Not only are we recognizing that we just don't have enough opportunities to do traditional “everyone in the same room” professional development, but we have started thinking differently about the purpose of workshops and other whole-group PD.
Until recently, I used to think of whole-group PD as the end. Teachers attend the PD session and they would leave being proficient at the skill taught in the session, ready and able to implement it well in their classroom.
That might be the case with some topics and some kinds of training, but not with the paradigm-shifting work we've been doing lately around Customized Learning, including teaching with iPads. This is definitely Second Order Change; we're doing something significantly or fundamentally different from what we have done before.
Now, I think of whole-group PD as just the beginning, an opportunity to introduce a group to a new idea and get them all “on the same page” before they begin working in their own classrooms at learning how to implement the skill well.
And that idea, the idea that these new skills are complex and need practice and that teachers need to be supported throughout their work to get good at them, has us thinking about workshops as just one small piece of professional development.
For us, professional development for our teachers needs to include some fluid combination of these components:
- “Same Page” Trainings – These are introductory workshops, getting teachers on the same page about a new set of skills or strategies they will be working to implement.
- Teachers Inventing – There is much to this new system that needs to be designed or invented (or at least adapted for our schools). The work teachers do to design, invent, prototype, refine, perfect, and share these systems and strategies is valuable professional learning for all of us.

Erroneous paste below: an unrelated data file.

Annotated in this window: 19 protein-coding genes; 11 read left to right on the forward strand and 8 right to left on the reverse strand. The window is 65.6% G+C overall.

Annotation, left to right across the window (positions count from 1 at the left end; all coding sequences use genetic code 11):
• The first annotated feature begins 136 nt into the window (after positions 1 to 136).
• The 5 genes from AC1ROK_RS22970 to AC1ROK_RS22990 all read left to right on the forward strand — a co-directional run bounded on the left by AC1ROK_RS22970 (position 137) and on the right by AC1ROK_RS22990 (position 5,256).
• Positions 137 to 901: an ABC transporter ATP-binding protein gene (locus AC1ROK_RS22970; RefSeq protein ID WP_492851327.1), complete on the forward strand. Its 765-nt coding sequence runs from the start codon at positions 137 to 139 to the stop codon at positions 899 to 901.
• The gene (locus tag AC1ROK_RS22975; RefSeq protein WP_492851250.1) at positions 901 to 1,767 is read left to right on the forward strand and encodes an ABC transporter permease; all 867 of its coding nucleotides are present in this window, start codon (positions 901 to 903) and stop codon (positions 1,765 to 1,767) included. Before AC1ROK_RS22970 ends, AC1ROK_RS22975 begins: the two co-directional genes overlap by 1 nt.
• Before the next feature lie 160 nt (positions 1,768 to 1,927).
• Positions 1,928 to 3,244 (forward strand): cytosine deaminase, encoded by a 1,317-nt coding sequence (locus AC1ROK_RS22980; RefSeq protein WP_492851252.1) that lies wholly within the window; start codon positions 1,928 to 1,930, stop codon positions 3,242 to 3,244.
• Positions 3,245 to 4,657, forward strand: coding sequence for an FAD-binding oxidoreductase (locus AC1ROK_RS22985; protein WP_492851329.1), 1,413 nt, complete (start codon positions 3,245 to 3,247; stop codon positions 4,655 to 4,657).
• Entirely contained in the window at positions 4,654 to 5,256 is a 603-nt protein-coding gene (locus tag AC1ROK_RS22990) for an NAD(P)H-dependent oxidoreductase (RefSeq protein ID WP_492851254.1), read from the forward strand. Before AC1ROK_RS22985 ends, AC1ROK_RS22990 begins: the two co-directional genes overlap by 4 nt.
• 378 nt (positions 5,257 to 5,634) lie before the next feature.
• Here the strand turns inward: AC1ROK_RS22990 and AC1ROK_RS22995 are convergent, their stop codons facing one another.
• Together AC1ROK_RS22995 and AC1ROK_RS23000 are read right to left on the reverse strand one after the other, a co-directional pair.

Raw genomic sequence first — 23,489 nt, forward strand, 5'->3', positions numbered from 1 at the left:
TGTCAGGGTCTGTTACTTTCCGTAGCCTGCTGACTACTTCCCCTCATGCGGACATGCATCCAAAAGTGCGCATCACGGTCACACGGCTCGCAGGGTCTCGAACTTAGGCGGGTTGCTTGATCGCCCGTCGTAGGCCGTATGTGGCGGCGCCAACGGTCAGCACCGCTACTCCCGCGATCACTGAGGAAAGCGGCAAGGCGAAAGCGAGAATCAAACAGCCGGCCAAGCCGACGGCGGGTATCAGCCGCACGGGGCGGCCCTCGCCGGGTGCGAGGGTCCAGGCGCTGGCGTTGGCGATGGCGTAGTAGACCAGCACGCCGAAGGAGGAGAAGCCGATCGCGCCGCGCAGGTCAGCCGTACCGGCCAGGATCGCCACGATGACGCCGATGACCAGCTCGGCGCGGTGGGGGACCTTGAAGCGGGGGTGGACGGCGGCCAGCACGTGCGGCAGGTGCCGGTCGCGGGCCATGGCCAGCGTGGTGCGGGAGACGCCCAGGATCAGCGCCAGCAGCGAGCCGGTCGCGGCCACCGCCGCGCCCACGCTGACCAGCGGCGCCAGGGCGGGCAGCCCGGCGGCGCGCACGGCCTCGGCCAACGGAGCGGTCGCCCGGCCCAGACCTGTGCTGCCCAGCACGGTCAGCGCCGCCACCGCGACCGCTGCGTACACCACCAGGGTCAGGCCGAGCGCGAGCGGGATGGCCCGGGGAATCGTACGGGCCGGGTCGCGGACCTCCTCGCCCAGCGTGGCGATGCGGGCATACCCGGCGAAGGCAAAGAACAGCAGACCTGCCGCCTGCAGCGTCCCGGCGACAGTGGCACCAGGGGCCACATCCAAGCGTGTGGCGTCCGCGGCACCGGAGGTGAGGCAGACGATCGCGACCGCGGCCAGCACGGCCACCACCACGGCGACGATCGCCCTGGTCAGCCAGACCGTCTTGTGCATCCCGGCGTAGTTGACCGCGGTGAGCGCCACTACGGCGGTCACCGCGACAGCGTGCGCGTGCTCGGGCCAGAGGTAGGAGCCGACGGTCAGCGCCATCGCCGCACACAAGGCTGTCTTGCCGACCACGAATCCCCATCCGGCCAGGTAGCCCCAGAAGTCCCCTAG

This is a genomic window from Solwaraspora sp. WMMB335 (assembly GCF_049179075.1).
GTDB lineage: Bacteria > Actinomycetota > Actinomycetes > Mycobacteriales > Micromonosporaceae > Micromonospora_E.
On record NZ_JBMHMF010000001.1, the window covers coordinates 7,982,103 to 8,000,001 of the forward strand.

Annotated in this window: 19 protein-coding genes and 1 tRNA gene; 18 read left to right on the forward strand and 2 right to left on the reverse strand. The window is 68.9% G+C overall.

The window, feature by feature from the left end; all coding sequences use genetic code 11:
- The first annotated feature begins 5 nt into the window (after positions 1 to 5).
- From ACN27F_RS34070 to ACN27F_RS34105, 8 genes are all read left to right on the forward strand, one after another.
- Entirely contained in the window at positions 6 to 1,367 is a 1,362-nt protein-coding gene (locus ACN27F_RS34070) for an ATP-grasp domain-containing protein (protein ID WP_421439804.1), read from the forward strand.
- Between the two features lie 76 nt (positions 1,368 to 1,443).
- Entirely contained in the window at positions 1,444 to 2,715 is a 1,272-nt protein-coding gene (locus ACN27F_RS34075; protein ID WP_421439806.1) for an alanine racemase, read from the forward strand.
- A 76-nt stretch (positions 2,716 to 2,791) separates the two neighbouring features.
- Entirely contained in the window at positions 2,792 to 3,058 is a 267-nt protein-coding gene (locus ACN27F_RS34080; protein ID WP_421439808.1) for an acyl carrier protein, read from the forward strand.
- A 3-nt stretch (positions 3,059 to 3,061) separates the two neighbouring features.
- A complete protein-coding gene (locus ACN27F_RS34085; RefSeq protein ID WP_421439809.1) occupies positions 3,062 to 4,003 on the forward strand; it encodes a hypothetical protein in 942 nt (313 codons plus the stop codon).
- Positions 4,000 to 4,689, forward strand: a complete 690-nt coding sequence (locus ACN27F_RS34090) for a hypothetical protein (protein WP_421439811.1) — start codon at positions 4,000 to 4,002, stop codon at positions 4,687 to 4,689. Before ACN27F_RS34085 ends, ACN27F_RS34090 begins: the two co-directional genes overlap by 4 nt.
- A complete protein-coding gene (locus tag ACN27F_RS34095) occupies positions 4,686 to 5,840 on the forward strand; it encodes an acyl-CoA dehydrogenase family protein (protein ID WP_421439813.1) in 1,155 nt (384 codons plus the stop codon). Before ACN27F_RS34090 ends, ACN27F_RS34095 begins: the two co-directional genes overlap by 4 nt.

- Model & Examples – Classroom visits, videos, photos, and articles, etc., to help teachers answer the question, “But what does this look like in action?”
- Mini-Lessons – As with teaching in the classroom, these are short, topic-specific, timely lessons, usually offered in response to an emerging need.
- On-Demand Videos & Resources – Instead of having to wait for a workshop, or for the Tech Integrator or Instructional Coach to visit her classroom, these how-to articles, lessons, short courses, and videos are available to a teacher as she needs them.
- Classroom Try-Outs – Play-Debrief-Replay – The chance to try a skill in the classroom, reflect on how it went and how it could be done better, and then try it out again with the improvements.
- Coaching – a Technology Integrator, Instructional Coach, administrator, or peer who models lessons or strategies, co-designs or plans with the teacher, observes, and/or provides formative feedback to support the teacher's professional growth.
- Focused Study Groups – Teachers select topics of interest, then work collaboratively with other teachers with the same topic on an inquiry project. Often includes creating a product that can be shared with and used by other teachers to learn about the topic.
- PLC's, PLN's, & the Human Network – A Professional Learning Community or Professional Learning Network is the group of educators a teacher has access to in order to share experiences, ideas, and resources, as well as to ask questions and seek support. A teacher's PLN usually extends well beyond her school or district via the blogs and social networks the teacher builds and follows.
Of course, now we have to figure out how to do all of these well…